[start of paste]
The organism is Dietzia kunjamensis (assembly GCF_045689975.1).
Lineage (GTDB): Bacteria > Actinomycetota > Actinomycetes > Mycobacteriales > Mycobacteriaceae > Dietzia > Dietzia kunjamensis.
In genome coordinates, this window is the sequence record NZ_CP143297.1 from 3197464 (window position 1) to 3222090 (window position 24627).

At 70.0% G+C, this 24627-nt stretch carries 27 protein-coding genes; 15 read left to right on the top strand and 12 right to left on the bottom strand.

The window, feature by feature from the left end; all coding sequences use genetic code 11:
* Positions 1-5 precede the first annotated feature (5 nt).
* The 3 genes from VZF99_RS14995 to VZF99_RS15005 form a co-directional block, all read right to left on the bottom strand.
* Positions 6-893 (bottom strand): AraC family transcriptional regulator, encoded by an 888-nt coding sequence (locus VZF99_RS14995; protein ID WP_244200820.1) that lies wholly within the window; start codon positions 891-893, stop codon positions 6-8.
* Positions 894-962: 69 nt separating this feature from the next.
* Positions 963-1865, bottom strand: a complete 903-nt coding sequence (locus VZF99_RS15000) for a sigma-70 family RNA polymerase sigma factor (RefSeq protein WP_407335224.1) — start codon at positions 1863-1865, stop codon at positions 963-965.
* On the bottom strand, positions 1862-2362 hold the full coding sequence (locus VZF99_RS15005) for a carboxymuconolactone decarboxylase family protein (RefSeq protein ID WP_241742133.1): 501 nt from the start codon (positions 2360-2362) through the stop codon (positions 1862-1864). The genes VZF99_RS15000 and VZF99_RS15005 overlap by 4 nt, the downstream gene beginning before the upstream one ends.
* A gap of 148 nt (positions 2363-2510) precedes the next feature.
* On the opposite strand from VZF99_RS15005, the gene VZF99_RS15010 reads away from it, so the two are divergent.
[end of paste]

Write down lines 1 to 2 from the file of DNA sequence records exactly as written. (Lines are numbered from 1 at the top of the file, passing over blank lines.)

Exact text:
The organism is Dietzia kunjamensis (assembly GCF_045689975.1).
Lineage (GTDB): Bacteria > Actinomycetota > Actinomycetes > Mycobacteriales > Mycobacteriaceae > Dietzia > Dietzia kunjamensis.